Natan’s Jewish Connection grants support innovative models for connecting people to Jewish practices and experiences, Jewish culture and ideas, and Jewish networks and communities in North America.  These grants are intended to shine a spotlight on new approaches or methodologies that are profoundly innovative.

*new in 2021-2022

 

2021-2022 Grantees

  B3 The Jewish Boomer Platform, Inc.* re-engages Baby Boomers in Jewish life through intergenerational connections, increased collaboration, and effective communication. Natan’s grant supports Active Older Adults National Resource Network, which is the first national network to develop programs and to share insights, data, and resources for active aging adults. The network will also advocate in the Jewish community for broader investment in this emerging life stage - the time between mid-life careers and eventual retirement or the onset of frailty.
  BaMidbar Wilderness Therapy promotes whole-health wellness in the Jewish community by elevating the conversation around mental health and providing wilderness-based journeys of self-discovery, hope, and healing. BaMidbar’s programs use nature and adventure-based experiences as part of a therapeutic process that promotes emotional, physical, and spiritual wellness. Students explore meaning, values, and purpose through a Jewish lens, and programming increases open dialogue and decreases stigma around mental health and addiction in the broader Jewish community.  BaMidbar offers immersive and virtual therapeutic and educational programs for Jewish youth, young adults, and the community professionals who serve them.
  The Beloved Network believes that Jewish rituals and customs insist that Judaism must be practiced communally and that current Jewish communal structures need to evolve to meet this basic Jewish need for 21st-century lives. The Beloved Network is a partnership between seven young and innovative Jewish communities that aspire to transform how American Jews gather. Each Beloved Network community creates gathering spaces rooted in Jewish wisdom, places sacred relationships at the center, strives to enliven and align inner and outer transformation, and exists outside or adjacent to synagogues.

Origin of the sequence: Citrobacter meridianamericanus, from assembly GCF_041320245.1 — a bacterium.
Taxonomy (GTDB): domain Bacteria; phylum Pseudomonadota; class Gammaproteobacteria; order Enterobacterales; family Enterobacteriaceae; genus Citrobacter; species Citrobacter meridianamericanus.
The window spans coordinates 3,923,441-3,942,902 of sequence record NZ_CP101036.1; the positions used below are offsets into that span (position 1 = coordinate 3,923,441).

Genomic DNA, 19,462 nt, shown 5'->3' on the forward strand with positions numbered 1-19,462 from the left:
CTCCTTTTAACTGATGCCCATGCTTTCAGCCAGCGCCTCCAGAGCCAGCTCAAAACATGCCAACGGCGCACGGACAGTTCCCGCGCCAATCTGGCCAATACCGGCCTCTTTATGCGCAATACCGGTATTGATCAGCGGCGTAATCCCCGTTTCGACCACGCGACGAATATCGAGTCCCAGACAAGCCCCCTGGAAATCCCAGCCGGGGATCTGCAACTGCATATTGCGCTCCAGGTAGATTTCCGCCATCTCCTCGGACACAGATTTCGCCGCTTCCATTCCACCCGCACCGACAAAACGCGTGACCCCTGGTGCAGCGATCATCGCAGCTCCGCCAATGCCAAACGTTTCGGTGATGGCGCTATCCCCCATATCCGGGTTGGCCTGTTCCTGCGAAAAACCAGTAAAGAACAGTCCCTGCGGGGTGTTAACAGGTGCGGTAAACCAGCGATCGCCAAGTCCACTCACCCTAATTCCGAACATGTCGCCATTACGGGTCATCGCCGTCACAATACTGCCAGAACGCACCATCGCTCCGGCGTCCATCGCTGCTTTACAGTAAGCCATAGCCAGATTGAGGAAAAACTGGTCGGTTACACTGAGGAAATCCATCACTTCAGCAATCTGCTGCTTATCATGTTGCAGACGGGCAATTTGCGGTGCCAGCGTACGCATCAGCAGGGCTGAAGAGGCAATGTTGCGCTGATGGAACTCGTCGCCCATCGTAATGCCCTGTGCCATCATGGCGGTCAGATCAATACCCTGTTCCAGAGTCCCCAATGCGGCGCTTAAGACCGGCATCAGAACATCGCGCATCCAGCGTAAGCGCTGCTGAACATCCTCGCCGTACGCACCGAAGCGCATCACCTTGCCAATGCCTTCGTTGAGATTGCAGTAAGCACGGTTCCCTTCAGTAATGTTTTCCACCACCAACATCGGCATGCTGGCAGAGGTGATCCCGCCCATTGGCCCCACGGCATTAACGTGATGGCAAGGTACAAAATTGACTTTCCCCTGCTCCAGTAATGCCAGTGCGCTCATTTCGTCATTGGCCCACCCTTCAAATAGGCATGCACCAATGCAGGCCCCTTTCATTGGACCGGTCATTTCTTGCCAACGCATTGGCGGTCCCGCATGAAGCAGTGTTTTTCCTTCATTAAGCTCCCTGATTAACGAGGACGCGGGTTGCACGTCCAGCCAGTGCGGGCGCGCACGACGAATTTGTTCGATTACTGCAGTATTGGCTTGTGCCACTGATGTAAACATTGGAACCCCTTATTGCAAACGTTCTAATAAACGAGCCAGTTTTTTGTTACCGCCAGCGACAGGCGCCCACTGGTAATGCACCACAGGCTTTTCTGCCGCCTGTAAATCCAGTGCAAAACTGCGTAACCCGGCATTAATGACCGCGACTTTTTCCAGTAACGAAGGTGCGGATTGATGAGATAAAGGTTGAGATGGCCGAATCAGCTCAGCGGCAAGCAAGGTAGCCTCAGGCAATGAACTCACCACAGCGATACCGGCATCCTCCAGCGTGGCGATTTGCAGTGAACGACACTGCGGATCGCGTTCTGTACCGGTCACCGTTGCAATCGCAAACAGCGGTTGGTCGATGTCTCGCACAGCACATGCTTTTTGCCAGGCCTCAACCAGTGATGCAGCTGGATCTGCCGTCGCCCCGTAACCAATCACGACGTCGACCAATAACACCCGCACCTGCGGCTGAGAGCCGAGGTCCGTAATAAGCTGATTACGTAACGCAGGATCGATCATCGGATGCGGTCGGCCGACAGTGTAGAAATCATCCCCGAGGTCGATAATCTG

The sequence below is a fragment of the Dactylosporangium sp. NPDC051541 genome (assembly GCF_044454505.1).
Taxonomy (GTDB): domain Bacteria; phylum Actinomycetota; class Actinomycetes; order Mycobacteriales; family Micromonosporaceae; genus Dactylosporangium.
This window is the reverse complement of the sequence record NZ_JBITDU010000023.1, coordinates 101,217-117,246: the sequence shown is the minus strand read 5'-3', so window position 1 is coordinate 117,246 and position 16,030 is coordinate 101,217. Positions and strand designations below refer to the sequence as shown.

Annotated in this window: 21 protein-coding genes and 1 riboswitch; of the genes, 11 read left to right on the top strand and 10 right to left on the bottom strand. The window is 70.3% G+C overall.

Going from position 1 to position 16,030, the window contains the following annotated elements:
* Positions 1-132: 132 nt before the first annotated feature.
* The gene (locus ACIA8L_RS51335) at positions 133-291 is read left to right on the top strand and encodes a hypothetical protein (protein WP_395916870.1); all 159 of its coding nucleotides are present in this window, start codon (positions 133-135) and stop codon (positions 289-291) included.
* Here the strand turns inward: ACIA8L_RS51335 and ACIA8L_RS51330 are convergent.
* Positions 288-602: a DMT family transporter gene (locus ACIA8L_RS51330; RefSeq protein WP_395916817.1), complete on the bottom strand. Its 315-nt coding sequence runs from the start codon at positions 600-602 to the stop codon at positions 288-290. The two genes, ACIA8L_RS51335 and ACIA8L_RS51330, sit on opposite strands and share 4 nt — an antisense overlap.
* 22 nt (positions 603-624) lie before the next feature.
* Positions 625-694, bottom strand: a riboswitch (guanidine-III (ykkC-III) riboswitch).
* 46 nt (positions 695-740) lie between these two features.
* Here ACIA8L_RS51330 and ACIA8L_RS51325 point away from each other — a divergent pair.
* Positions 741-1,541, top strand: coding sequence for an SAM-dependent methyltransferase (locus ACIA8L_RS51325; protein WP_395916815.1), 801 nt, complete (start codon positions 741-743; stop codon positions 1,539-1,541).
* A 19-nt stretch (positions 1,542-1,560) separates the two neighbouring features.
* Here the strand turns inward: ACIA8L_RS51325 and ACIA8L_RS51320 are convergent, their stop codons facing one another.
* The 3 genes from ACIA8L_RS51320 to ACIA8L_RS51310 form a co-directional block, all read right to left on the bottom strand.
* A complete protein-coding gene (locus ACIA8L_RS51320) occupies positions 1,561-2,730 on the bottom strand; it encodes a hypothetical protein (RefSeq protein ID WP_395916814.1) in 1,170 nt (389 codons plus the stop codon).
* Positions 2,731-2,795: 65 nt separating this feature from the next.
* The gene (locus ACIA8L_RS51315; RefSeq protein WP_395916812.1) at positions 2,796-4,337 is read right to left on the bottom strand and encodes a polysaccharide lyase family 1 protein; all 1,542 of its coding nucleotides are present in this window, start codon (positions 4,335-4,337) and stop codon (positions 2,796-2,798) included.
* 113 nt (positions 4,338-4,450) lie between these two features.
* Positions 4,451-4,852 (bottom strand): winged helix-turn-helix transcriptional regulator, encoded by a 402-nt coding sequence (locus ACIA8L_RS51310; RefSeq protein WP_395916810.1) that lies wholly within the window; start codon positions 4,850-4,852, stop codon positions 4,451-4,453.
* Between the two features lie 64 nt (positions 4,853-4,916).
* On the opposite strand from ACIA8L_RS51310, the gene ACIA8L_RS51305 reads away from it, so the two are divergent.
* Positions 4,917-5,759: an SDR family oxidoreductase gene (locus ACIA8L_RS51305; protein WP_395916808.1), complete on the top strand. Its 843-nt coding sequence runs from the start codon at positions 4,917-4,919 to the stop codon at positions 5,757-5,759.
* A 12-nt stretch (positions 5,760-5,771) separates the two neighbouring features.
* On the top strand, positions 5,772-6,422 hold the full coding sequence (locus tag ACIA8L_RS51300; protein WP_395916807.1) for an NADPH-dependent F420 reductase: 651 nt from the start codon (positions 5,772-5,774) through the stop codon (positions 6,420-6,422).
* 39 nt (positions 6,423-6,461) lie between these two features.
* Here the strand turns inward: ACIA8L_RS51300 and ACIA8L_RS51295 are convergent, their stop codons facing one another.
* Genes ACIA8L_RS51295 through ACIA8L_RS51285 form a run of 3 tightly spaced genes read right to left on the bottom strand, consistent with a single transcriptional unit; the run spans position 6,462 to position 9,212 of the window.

The Center for Exploring Judaism (CEJ) aims to become a central address for those considering a Jewish blueprint for their lives, whether they were born Jewish or not. CEJ feels strongly that Jewish communities should welcome those seeking to explore Judaism, not only to provide necessary guidance, but also because Jewish tradition values welcoming the stranger. CEJ was originally a program of Central Synagogue in New York City, and is on the cusp of national expansion.
  Center for Small Town Jewish Life* (Colby College) cultivates transformational learning and a vibrant Jewish community rooted in the state of Maine. They envision a socially equitable, multigenerational, and geographically diverse Jewish world sustained by intentional collaboration. Based on the successful model in Maine, the Natan Fund is supporting the first stage of a national expansion to other rural communities.